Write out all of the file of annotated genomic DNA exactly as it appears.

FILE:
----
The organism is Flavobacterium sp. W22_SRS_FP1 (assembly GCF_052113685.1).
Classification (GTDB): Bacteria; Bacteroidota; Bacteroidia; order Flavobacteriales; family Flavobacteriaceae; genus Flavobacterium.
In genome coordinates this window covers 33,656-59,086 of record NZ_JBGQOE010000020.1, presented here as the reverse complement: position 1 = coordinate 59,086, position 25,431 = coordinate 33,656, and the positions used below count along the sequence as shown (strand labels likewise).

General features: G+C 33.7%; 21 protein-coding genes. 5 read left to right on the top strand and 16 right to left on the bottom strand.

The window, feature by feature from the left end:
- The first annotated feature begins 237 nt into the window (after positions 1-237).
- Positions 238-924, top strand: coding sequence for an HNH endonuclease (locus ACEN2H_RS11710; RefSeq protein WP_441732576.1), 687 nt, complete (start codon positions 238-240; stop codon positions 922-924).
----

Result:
The organism is Flavobacterium sp. W22_SRS_FP1 (assembly GCF_052113685.1).
Classification (GTDB): Bacteria; Bacteroidota; Bacteroidia; order Flavobacteriales; family Flavobacteriaceae; genus Flavobacterium.
In genome coordinates this window covers 33,656-59,086 of record NZ_JBGQOE010000020.1, presented here as the reverse complement: position 1 = coordinate 59,086, position 25,431 = coordinate 33,656, and the positions used below count along the sequence as shown (strand labels likewise).

General features: G+C 33.7%; 21 protein-coding genes. 5 read left to right on the top strand and 16 right to left on the bottom strand.

The window, feature by feature from the left end:
- The first annotated feature begins 237 nt into the window (after positions 1-237).
- Positions 238-924, top strand: coding sequence for an HNH endonuclease (locus ACEN2H_RS11710; RefSeq protein WP_441732576.1), 687 nt, complete (start codon positions 238-240; stop codon positions 922-924).